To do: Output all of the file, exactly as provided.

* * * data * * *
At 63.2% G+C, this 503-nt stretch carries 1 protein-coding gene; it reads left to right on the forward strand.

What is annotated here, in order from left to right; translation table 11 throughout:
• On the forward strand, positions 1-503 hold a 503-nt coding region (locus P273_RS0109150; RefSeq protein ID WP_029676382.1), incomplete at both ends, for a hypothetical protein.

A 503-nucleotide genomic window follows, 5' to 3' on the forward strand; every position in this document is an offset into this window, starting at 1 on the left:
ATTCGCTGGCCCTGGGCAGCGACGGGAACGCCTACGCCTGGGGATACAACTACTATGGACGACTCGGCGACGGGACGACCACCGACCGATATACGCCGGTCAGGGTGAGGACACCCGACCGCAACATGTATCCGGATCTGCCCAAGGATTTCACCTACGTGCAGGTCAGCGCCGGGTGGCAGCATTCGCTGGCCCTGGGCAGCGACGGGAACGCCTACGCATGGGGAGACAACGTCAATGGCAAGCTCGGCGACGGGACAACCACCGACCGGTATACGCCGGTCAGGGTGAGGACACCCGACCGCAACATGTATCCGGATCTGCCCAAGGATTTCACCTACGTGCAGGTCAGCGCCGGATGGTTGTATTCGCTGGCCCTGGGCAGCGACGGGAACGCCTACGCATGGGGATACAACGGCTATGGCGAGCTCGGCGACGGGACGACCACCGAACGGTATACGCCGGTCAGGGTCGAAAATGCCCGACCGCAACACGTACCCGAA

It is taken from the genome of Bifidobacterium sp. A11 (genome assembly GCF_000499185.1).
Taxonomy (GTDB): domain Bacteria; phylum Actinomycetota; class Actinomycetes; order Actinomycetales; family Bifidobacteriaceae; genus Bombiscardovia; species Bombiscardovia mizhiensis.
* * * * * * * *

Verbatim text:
At 63.2% G+C, this 503-nt stretch carries 1 protein-coding gene; it reads left to right on the forward strand.

What is annotated here, in order from left to right; translation table 11 throughout:
• On the forward strand, positions 1-503 hold a 503-nt coding region (locus P273_RS0109150; RefSeq protein ID WP_029676382.1), incomplete at both ends, for a hypothetical protein.

A 503-nucleotide genomic window follows, 5' to 3' on the forward strand; every position in this document is an offset into this window, starting at 1 on the left:
ATTCGCTGGCCCTGGGCAGCGACGGGAACGCCTACGCCTGGGGATACAACTACTATGGACGACTCGGCGACGGGACGACCACCGACCGATATACGCCGGTCAGGGTGAGGACACCCGACCGCAACATGTATCCGGATCTGCCCAAGGATTTCACCTACGTGCAGGTCAGCGCCGGGTGGCAGCATTCGCTGGCCCTGGGCAGCGACGGGAACGCCTACGCATGGGGAGACAACGTCAATGGCAAGCTCGGCGACGGGACAACCACCGACCGGTATACGCCGGTCAGGGTGAGGACACCCGACCGCAACATGTATCCGGATCTGCCCAAGGATTTCACCTACGTGCAGGTCAGCGCCGGATGGTTGTATTCGCTGGCCCTGGGCAGCGACGGGAACGCCTACGCATGGGGATACAACGGCTATGGCGAGCTCGGCGACGGGACGACCACCGAACGGTATACGCCGGTCAGGGTCGAAAATGCCCGACCGCAACACGTACCCGAA

It is taken from the genome of Bifidobacterium sp. A11 (genome assembly GCF_000499185.1).
Taxonomy (GTDB): domain Bacteria; phylum Actinomycetota; class Actinomycetes; order Actinomycetales; family Bifidobacteriaceae; genus Bombiscardovia; species Bombiscardovia mizhiensis.